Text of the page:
Thursday, February 18, 2016

Roots & Sky

A Journey Home in Four Seasons

Cover Art 
Published February 2nd 2016
 by Revell  
4 Stars

My Thoughts:

Christine Purifoy has written a book that is considered a memoir`, but for me it was almost like reading someone's  journal.  She takes the reader on journey through her life as she and her husband move due to a career change.  They had purchased an old farmhouse located in Pennsylvania. She has an idea of what she wants, but reality is different from dreams.  She is very honest in both her thoughts and experience by divulging both the good and the bad.  Faith is the center of her life and family.  The messages she receives from reading the bible become very important to her and she shares how she tries implementing this into her life.  
This book is written from the beginning of the move which is in September and she has incorporated this into the story.  Each chapter is named for a month and these are further divided into season, i.e. fall, winter, spring and summer.  
This is a well written story. The author vividly describes Maplehurst, the farmhouse, and the surrounding landscape so vividly that you can picture it in your mind.  She shows both real and raw emotions.  There were several parts of the story that quickly drew me in, like the birth of her fourth child and her ensuing battle with postpartum depressionThis is not a genre that I read very much and I do blame this on the main reason I couldn't quiet get into the entire story.  I think to get to the depth of the story the reader must read slowly.  With all that being said if this is the type of genre you enjoy then I would recommend it.      

*I received this book free from the publisher as part of their bloggers program. I was not required to write a positive review. The opinions I have expressed are my own. I am disclosing this in accordance with the  Federal Trade Commission's 16 CFR, part 255.

Available for Purchase:
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Baker Retail 


I first saw the house on a day of record-breaking heat. I suppose
we never choose the day when our dream will come true. Just as
we do not choose the precise place our dream will carry us. This
Victorian, red-brick farmhouse did not look like the home of my
dreams. That first, terribly hot day, it did not feel like it, either.
But my dreams began rearranging themselves almost the moment I
stepped across the smooth, worn stone of Maplehurst’s threshold.
Did Jonathan open the front door first, or did I? I no longer
remember, but I can see again that first glimpse of the dim front
hall with its staircase turning up and out of sight. Before my eyes
adjusted to the darkness, I only sensed the fans that sat moving
heavy air from room to room. Every one of the tall, elegant windows was tightly closed.Having now lived more than a few summers at Maplehurst, the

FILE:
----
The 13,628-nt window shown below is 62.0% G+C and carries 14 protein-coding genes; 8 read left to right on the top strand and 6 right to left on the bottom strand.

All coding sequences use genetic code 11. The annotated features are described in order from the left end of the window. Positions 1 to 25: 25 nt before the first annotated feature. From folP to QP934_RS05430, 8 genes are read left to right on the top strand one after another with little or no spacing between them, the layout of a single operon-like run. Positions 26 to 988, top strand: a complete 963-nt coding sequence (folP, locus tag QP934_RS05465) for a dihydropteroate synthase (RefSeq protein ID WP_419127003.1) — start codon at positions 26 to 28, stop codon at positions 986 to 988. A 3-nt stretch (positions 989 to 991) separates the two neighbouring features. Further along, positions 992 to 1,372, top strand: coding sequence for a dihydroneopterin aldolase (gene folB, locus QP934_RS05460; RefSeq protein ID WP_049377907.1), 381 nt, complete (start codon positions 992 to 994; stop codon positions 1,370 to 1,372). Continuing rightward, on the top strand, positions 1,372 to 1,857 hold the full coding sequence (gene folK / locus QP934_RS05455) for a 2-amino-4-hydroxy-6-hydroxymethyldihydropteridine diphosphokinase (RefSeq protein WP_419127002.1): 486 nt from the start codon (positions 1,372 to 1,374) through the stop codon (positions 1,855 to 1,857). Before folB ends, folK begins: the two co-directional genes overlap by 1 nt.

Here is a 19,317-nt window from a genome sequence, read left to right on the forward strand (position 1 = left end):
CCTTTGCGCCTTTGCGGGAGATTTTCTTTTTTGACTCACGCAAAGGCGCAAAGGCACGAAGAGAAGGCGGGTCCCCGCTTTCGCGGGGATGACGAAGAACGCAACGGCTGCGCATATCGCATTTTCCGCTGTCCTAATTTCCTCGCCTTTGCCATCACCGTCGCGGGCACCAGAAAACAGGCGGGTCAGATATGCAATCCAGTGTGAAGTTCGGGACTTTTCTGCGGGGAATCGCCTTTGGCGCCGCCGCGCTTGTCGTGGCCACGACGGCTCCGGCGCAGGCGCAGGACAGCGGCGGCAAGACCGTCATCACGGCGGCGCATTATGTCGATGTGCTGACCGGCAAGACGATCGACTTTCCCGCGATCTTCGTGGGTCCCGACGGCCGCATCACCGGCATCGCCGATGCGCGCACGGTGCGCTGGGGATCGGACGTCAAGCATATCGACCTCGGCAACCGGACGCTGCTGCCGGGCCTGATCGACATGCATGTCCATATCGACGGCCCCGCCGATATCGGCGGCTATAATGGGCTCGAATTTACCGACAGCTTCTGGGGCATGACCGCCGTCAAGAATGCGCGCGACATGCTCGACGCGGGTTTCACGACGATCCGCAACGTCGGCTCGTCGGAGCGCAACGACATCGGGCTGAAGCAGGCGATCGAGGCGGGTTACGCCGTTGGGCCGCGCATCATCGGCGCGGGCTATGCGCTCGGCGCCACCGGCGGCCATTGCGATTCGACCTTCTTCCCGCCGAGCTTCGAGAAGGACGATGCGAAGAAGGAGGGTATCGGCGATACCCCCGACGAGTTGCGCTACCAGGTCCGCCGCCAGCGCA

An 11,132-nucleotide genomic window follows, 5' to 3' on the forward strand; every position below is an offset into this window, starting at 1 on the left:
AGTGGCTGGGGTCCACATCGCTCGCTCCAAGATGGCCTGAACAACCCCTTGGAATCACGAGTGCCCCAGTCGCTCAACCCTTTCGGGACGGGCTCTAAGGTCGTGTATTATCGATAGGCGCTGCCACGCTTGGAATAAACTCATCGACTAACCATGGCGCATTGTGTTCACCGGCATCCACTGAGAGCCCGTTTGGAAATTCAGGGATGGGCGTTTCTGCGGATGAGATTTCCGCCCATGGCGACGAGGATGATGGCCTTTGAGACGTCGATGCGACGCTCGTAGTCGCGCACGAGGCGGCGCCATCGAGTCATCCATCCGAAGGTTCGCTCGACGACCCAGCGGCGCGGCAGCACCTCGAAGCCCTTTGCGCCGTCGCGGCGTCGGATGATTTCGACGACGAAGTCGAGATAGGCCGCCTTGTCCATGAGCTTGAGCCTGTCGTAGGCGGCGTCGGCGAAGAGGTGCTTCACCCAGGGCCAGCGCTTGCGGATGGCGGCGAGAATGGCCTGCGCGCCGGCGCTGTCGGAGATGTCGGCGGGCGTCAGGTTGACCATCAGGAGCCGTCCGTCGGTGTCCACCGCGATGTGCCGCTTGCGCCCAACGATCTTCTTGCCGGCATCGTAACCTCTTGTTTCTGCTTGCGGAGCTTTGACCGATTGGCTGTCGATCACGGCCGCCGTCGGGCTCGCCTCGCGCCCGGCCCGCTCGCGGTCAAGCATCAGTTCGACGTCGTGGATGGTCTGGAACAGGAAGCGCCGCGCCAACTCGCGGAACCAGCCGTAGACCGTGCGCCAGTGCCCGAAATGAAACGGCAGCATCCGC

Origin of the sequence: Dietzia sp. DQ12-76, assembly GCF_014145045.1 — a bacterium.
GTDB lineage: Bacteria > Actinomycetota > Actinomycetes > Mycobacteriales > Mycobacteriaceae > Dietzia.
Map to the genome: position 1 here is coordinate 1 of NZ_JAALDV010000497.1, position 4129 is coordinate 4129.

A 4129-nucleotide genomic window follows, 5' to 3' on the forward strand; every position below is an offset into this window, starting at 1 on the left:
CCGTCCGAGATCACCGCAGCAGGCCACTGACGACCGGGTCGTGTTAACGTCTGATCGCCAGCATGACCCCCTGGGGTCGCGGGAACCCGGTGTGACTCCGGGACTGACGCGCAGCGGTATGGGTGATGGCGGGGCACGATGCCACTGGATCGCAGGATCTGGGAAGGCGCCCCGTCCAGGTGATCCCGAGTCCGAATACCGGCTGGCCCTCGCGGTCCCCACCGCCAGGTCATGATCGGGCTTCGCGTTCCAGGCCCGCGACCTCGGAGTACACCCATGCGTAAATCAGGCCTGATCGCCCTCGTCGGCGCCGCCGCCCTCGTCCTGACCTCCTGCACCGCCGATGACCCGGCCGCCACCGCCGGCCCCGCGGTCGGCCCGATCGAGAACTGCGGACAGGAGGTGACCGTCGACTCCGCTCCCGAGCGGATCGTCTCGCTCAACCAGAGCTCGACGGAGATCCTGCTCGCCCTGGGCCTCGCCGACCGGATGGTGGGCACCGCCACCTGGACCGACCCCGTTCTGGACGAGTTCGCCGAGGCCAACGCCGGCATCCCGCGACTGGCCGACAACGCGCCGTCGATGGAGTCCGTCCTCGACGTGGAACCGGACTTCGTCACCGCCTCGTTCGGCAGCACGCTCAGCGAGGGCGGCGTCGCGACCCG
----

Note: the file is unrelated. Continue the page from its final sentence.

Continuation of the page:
first of them while heavily pregnant, I know to open the windows
just before heading to bed. In the morning, I step through whatever
cool night air we have managed to trap, and I shut each window
with a heave. These thick brick walls can hold back a heat wave
for three days.But back then I didn’t know a thing about keeping an old house
cool in the summer. What I knew was the artificial hum of the
central air-conditioning in our tropical split-level and the surprising dream that began to visit us in that lonely place. We called it the farmhouse dream, but it was always about so much more than a house. It was a vision of growing roots, cultivating beauty, and opening the doors to neighbors, wanderers, and pilgrims—near
and far. It was a vision of home.
I see now that it was also a vision of heaven on earth. Of course,
that sounds audacious. As if I imagined I might reclaim Eden in a
vegetable patch. Yet all of us have prayed for something like this for
thousands of years. As Jesus taught us, we pray, “Your kingdom
come, your will be done, on earth as it is in heaven” (Matt. 6:10).
What does the answer to this prayer look like? Just how much
heaven do we get to experience on earth? 
 Meet the Author:

Christie Purifoy

Christie Purifoy (PhD, University of Chicago) has taught literature and composition to undergraduates at the University of Chicago, the School of the Art Institute, Chicago, and the University of North Florida. In 2012, Christie traded the university classroom for a large vegetable garden and a henhouse in southeastern Pennsylvania. She is a regular writer at Grace Table and has contributed essays to numerous websites, including Art House America, A Deeper Story, and many popular blogs. She writes about the beauty, mystery, and wonder that lies beneath the ordinary at her blog, There Is a River.

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